Philippines rejects ICC decision to reopen drug war inquiry, says will appeal

Jeoffrey Maitem and Jojo Riñoza
Davao, Philippines, and Manila
Philippines rejects ICC decision to reopen drug war inquiry, says will appeal Relatives of drug war victims hold photographs of their slain loved ones with placards calling for justice, during a protest to mark President Rodrigo Duterte's final year in office, in Manila, June 30, 2021.
[Eloisa Lopez/Reuters]

The Philippines on Friday lambasted the International Criminal Court’s decision to re-open a probe into the country’s deadly drug war as a slight to its sovereignty, saying it would appeal the move. 

The ICC on Thursday approved its prosecutor’s request to restart the investigation into the thousands of killings allegedly linked to ex-President Rodrigo Duterte’s war on drugs. In late 2021, when Duterte was still in office, The Hague-based court suspended its investigation saying it would assess a Philippines request for it to defer to Manila’s own investigation into the drug war.

The Philippine justice secretary slammed the ICC’s latest decision as “unreasonable,” while the solicitor general said the government would “exhaust all legal remedies” to appeal before the ICC’s appellate chamber against a resumption of the probe.

The Philippines and the Department of Justice “will not stand for any of these antics that tend to question our sovereignty and our status as a sovereign country,” Justice Secretary Jesus Crispin Remulla said at a news conference, according to the state-run Philippine News Agency.

“We are doing what it takes to fix the system. We have a functional judicial system and I don’t see where they can come in unless they want to take over our legal system and take over our country. I don’t see that happening,” Remulla added.

Solicitor General Menardo Guevarra, who was justice secretary in the Duterte administration, said the Philippines “can show that despite structural and resource limitations in our legal system, it is still a well-functioning system that yields positive results in its own time.”

About 8,000 suspected addicts and dealers died during the drug war under the Duterte administration (2016-22), according to official government numbers, but human rights groups have said the figure could be three times higher. 

An internal investigation by the justice department in 2021 said that in many cases, police officers involved in the killings did not follow protocol and could be prosecuted.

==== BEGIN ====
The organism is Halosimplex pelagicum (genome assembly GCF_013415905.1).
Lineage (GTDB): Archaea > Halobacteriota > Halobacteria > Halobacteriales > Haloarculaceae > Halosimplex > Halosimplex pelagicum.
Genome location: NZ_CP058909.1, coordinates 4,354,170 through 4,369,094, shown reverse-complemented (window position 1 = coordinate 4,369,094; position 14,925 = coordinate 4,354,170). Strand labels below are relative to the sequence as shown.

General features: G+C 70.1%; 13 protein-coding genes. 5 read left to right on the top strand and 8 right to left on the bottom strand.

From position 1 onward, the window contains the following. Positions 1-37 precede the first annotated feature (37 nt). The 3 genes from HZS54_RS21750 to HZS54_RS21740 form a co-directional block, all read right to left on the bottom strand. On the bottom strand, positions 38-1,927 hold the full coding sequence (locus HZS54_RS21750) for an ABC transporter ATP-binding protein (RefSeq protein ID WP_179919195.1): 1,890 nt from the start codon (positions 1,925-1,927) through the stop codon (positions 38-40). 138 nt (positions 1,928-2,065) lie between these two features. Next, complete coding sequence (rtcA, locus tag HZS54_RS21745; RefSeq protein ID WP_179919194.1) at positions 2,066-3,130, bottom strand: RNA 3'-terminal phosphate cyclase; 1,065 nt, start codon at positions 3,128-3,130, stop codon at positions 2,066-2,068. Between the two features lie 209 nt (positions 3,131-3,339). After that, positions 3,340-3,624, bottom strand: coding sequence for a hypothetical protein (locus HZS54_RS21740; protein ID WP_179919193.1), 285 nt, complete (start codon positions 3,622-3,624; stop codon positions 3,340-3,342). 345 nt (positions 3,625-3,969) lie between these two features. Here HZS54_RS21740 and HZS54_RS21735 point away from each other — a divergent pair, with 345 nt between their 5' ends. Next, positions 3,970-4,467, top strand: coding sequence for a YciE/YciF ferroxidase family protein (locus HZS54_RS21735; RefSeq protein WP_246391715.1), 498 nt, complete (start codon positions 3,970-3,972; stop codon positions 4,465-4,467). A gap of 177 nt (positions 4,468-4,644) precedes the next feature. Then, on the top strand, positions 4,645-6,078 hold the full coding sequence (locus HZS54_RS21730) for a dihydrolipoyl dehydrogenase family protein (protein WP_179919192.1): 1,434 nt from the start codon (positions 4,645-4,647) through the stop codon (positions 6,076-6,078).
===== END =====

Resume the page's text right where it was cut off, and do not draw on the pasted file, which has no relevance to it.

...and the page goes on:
ICC ‘not satisfied’

On Thursday, the ICC’s pre-trial chamber “granted the prosecutor’s request to resume investigation into the situation of the Republic of the Philippines,” the court said in a statement.

The ICC said it had examined all the submissions of the Philippine government, the prosecutor as well as the families of the victims.

It “concluded that the various domestic initiatives and proceedings, assessed collectively, do not amount to tangible, concrete and progressive investigative steps in a way that would sufficiently mirror the court’s investigation…,” the ICC said.

“Following a careful analysis of the materials provided by the Philippines, the Chamber is not satisfied that the Philippines is undertaking relevant investigations that would warrant a deferral of the Court’s investigations,” it added.

Duterte is facing two complaints at the ICC. One was filed by a former police officer and a self-styled assassin who accused Duterte of ordering the deaths of opponents and criminals when he was mayor of southern Davao city.

The second was filed by relatives of several people killed during the counter-narcotics campaign.

Like his predecessor Duterte, President Ferdinand Marcos Jr. also opposes an ICC probe. 

Marcos has said the country could conduct its own investigation and has also rejected calls from human rights groups for the Philippines to rejoin the ICC, after Duterte pulled the country out in 2019.

While in office, Duterte repeatedly insisted that the ICC no longer had jurisdiction over the Southeast Asian nation because Manila had officially cut ties with the international court.

‘ICC offers a path forward’

Human rights groups and activists meanwhile  welcomed the ICC’s decision to resume the investigation.

Phil Robertson, deputy Asia director at Human Rights Watch, said the ICC probe was the only credible avenue for justice for the victims and their families.

“As the court’s judges agreed, Philippine authorities are not ‘undertaking relevant investigations’ into these crimes,” Robertson said.

“The ICC offers a path forward to fill the accountability vacuum.”

In Manila, opposition Sen. Risa Hontiveros welcomed with renewed hope the ICC’s decision to press on with the probe.

“I hope the president adheres to international law and the Rome Statute as part of our commitment to the community of nations against state sponsored impunity,” she stressed, referring to President Marcos.

“There is overwhelming evidence that the war on drugs carried out widespread and systematic violations of human rights. Let justice be done,” she added.

Human rights lawyer Neri Colmenares urged Marcos to tread a different path from his predecessor and “instead respect human rights and due process.”

“He shouldn’t be blindly obedient to Duterte. Such a move will not only be for the interest of justice but would also show the international community that the Philippines does not tolerate human rights abuses and impunity,” the lawyer, who belongs to the Bayan Muna political party, told BenarNews.

“This is a positive development as victims of the fake drug war of the Duterte administration can still get justice even outside Philippine courts.”

Richelle V. Umel in Iligan city, southern Philippines, contributed to this report.


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